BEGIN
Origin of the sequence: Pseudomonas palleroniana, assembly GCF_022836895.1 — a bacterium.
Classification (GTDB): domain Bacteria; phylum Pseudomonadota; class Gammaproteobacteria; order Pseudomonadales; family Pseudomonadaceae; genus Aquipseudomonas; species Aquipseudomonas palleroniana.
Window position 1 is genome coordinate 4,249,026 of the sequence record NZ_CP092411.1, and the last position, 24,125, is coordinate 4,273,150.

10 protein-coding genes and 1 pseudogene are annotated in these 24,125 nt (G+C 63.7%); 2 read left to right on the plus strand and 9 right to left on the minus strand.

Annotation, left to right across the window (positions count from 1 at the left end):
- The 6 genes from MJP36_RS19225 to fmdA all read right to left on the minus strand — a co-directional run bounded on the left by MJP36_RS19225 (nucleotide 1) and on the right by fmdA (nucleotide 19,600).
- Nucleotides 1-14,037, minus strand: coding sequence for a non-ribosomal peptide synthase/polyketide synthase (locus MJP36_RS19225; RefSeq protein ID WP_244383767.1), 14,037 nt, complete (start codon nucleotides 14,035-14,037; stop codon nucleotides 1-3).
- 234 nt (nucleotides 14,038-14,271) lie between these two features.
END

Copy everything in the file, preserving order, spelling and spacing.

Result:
Origin of the sequence: Pseudomonas palleroniana, assembly GCF_022836895.1 — a bacterium.
Classification (GTDB): domain Bacteria; phylum Pseudomonadota; class Gammaproteobacteria; order Pseudomonadales; family Pseudomonadaceae; genus Aquipseudomonas; species Aquipseudomonas palleroniana.
Window position 1 is genome coordinate 4,249,026 of the sequence record NZ_CP092411.1, and the last position, 24,125, is coordinate 4,273,150.

10 protein-coding genes and 1 pseudogene are annotated in these 24,125 nt (G+C 63.7%); 2 read left to right on the plus strand and 9 right to left on the minus strand.

Annotation, left to right across the window (positions count from 1 at the left end):
- The 6 genes from MJP36_RS19225 to fmdA all read right to left on the minus strand — a co-directional run bounded on the left by MJP36_RS19225 (nucleotide 1) and on the right by fmdA (nucleotide 19,600).
- Nucleotides 1-14,037, minus strand: coding sequence for a non-ribosomal peptide synthase/polyketide synthase (locus MJP36_RS19225; RefSeq protein ID WP_244383767.1), 14,037 nt, complete (start codon nucleotides 14,035-14,037; stop codon nucleotides 1-3).
- 234 nt (nucleotides 14,038-14,271) lie between these two features.